This is a bag-it-yourself sort of store. As we leave, Hungry Man isn’t experiencing a hardship while sacking his box of donuts; the box is neatly wedged in the otherwise unused child seat of the cart. I skitter from my husband’s side long enough to say, “Now, you’ll have to tell me if those donuts are any good by the next time you see me.” Our spouses look puzzled when the Hungry Man and I snicker at the end of the checkout belt.

©2014 Sandra R. Davidson

Plain Plait

Modern Sculpture of a Woman with Long HairI manage to keep this bag with me. Years. I may well have been born with it.

Its many-colored haircloth is seamless and drawn tight on itself by a braid. I have repaired it with my own strands; first blonde, then browns, now grays.

It must weigh half an ounce, if that. Here—open it. Yes, open it.

I know! Black as any night with storm. I have known moments in life to be so dark. Is there a scent of rain from within, or does my imagination brew it? No trick there; it is as small on the inside…except—well, no, that would sound dramatic.

Those dark moments I mentioned? I-it sounds wild.

Yes, alright. How to tell you?

When I don’t know what more there is, the times my mind empties and no solutions come, the braid looses itself as the sides of the bag bulge.

I have learned to accept the strangeness of it and let the bag fall away on its own.

Then into life appear the most uncanny blessings. I cannot not ask for what I do not know I need, but there it is. I gather the slack bag and try to embrace what is given me, hope.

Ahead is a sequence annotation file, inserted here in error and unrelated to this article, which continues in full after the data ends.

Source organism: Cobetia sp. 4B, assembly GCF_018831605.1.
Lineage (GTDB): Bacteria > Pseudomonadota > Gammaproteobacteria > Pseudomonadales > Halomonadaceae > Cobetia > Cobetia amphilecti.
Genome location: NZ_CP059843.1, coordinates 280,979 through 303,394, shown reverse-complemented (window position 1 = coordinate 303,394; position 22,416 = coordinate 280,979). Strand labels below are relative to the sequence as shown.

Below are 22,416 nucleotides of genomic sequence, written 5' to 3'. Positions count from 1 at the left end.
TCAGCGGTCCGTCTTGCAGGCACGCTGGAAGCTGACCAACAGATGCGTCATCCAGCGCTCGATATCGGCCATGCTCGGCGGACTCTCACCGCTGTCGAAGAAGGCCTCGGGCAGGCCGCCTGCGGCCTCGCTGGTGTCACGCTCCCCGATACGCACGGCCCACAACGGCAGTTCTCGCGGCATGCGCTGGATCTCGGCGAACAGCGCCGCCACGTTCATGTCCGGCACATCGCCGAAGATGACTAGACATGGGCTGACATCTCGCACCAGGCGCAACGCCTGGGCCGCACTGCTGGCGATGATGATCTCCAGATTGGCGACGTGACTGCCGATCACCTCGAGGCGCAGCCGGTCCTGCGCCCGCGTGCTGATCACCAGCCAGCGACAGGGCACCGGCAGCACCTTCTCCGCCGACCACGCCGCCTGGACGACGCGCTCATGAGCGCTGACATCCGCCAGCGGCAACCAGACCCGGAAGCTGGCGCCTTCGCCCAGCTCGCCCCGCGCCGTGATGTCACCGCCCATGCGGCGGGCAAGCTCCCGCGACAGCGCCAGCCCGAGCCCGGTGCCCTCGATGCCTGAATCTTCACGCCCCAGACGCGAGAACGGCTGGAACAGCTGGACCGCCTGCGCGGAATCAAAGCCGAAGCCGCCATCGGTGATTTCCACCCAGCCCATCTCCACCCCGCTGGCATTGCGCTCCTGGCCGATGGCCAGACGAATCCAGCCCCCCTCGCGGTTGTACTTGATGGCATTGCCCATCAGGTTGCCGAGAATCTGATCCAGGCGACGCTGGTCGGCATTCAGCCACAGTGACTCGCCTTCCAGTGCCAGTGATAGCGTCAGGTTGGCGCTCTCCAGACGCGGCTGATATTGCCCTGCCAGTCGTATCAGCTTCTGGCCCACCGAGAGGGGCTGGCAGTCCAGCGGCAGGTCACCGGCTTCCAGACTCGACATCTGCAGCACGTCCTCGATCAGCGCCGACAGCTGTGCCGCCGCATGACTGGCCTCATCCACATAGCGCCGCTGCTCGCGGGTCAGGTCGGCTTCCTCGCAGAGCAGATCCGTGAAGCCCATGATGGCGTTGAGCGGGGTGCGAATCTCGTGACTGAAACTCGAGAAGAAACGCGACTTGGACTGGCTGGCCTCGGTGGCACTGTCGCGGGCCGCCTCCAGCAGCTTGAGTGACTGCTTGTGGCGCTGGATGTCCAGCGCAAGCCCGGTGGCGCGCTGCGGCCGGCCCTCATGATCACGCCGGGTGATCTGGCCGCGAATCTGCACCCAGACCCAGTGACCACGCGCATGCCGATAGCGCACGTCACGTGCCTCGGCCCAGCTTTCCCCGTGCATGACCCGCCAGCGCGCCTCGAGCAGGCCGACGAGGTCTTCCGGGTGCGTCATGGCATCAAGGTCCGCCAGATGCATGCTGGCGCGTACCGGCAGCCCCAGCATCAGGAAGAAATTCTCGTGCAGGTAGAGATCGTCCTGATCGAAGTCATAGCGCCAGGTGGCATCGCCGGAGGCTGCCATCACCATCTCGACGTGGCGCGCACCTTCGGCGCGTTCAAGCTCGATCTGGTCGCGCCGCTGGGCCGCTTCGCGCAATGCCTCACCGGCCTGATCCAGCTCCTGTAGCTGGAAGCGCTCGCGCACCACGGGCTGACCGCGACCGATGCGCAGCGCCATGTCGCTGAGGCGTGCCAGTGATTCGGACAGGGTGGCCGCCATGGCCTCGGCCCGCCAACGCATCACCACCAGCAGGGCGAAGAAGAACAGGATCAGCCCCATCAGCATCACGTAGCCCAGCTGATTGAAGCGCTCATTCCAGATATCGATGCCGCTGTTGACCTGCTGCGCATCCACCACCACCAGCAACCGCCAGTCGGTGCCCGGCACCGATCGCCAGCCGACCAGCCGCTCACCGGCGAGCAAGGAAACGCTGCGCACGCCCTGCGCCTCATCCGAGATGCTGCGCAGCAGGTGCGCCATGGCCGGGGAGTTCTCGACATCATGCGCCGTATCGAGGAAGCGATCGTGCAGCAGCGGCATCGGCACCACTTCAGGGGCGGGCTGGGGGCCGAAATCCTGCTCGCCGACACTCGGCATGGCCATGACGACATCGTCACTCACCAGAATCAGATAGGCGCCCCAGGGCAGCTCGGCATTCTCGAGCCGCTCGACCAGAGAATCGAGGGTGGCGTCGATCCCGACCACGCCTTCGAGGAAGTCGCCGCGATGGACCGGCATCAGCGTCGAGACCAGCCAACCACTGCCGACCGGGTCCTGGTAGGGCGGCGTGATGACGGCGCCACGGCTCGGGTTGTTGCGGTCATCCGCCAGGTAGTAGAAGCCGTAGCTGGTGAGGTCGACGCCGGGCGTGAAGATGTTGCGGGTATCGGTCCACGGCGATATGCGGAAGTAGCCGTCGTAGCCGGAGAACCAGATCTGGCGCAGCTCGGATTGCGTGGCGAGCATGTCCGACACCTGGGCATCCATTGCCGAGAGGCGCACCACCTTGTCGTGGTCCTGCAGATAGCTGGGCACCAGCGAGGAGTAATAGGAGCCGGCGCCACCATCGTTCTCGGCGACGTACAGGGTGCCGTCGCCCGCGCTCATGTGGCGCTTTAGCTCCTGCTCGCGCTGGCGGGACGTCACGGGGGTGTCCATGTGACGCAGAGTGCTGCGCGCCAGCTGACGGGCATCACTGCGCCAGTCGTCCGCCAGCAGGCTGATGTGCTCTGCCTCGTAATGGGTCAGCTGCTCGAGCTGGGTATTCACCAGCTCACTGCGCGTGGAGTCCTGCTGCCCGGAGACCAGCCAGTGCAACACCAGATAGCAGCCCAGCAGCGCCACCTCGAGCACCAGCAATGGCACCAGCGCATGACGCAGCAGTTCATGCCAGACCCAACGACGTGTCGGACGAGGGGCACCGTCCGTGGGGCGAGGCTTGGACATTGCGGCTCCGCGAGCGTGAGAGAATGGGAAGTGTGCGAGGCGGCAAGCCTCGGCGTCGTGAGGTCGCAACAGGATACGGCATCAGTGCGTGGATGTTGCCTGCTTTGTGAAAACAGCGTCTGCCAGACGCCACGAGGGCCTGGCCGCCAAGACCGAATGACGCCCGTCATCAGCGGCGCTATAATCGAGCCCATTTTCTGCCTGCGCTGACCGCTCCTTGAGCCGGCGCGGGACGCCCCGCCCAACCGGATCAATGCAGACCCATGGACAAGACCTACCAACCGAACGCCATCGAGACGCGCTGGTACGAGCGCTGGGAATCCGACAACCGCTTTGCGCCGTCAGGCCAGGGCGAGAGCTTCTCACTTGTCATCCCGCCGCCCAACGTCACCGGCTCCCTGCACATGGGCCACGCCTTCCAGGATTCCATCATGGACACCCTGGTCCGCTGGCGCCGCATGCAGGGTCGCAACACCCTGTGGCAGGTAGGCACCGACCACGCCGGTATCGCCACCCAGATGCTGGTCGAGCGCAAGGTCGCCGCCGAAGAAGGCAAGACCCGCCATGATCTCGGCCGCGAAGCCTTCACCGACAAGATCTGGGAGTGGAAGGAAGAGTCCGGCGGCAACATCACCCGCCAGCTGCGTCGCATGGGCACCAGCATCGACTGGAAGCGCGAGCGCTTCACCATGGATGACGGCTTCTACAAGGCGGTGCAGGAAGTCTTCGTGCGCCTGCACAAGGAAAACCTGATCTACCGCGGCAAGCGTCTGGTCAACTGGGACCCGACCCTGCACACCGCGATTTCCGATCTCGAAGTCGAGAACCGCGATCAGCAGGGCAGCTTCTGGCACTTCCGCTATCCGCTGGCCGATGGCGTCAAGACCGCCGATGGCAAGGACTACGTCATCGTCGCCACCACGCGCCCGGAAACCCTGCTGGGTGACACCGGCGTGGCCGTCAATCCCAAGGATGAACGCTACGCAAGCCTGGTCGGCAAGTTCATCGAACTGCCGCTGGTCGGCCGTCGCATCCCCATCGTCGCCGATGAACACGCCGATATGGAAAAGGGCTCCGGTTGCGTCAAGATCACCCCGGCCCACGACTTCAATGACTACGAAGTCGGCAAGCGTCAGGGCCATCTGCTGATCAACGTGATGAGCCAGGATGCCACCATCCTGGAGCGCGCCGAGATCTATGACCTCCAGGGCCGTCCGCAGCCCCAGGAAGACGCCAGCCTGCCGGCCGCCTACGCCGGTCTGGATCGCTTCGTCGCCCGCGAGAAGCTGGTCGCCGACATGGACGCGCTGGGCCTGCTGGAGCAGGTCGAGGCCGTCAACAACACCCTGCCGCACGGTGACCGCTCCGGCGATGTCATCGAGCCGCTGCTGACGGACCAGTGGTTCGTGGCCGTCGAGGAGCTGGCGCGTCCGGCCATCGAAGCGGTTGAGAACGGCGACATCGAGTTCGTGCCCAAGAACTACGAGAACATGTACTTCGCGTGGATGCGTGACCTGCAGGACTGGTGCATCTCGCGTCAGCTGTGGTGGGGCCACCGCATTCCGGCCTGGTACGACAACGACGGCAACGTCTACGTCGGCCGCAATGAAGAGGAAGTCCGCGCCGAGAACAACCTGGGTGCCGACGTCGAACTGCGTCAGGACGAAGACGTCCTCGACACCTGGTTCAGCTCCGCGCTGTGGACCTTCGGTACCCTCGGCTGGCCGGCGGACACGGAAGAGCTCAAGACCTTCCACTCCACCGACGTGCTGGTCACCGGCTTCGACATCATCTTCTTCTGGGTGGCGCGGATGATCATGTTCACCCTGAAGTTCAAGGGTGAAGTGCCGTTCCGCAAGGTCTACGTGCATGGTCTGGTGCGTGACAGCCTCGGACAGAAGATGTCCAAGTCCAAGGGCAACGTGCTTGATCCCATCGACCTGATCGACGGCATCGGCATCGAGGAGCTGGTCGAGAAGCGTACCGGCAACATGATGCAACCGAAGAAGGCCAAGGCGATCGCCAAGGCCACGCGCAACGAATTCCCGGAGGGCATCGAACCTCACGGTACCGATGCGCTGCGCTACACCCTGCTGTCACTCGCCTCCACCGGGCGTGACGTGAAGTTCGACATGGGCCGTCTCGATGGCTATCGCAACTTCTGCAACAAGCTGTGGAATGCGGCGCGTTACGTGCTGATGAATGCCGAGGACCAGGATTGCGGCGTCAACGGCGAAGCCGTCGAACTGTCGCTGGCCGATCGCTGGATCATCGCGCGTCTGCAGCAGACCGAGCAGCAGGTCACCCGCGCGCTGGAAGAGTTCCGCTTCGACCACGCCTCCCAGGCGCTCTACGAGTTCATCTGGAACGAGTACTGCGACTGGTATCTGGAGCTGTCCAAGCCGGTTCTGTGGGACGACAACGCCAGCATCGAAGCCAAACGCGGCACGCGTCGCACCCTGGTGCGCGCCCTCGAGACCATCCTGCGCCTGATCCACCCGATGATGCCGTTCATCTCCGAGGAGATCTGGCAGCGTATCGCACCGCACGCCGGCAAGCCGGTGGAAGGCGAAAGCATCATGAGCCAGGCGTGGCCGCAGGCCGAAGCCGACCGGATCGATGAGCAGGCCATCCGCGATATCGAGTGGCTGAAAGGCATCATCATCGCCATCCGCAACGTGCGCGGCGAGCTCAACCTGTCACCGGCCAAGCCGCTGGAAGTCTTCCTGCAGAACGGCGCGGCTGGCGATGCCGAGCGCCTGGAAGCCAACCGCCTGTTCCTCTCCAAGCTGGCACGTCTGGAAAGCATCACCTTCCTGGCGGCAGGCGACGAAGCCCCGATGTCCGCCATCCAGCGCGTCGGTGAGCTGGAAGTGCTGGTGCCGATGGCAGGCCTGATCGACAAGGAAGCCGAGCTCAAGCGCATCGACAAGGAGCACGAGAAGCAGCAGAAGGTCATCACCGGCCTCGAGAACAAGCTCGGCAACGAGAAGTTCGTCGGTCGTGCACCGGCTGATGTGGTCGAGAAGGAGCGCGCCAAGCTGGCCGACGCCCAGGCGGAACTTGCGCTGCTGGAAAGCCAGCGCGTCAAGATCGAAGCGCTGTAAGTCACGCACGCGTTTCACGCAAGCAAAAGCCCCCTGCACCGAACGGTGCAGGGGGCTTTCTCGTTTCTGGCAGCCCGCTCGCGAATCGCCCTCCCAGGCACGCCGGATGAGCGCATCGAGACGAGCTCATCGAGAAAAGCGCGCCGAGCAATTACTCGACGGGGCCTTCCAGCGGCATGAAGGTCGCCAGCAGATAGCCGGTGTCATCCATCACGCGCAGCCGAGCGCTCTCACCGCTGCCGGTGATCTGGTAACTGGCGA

Surely you haven’t lost yours? Oh. Come, let me help you weave.

© 2014 Sandra R. Davidson


ZZentangle developed from conversation between Rick Robert, a monk in India for 17 years, and the famous calligrapher Maria Thomas.

It can be a soothing, meditative process since it is a free-form art. Zentangle reminds me of machine quilting.

Here is a great YouTube video that covers the basics. I’m fairly certain even I can meditate with this process. I hope you’ll give it a try and share your creations with others.

This post concludes the April A to Z Challenge for 2014. You might give A to Z a try for 2015 or as a general writing prompt any time.

©2014 Sandra R. Davidson


YA friend of mine is one of the youngest people I know. She’s also hovering around age 70.

Simply contagious. It is as if all the extra protons attach themselves to nearby electrons, even those of strangers.

Gregarious ought to be her middle name. She drives from the north to the south borders of the west coast and east a ways too. She teaches anyone who has an eye for artful craft. This is an annual odyssey. People remember her–hard not to–and return each year to see what new product she has brought along.

With her there is no pretentiousness. She has no patience for thoughtless people yet she will spend all the time it takes to teach a child who expresses interest in crafts. Adults too when she senses sincerity.

There will come a day arthritis claims the dexterity of her fingers; it is already working its way to the bones. I expect she may become road weary. If not, the financial hassles of buying, selling, tracking earnings and reporting taxes may erode her enthusiasm.

Hard to imagine her confined to fewer road trips. Harder still to know she may not visit each year on her pilgrimage.

So I steep in her company when she is here, phone and email between. And wish, fervently wish I had met her so much sooner.

©2014 Sandra R. Davidson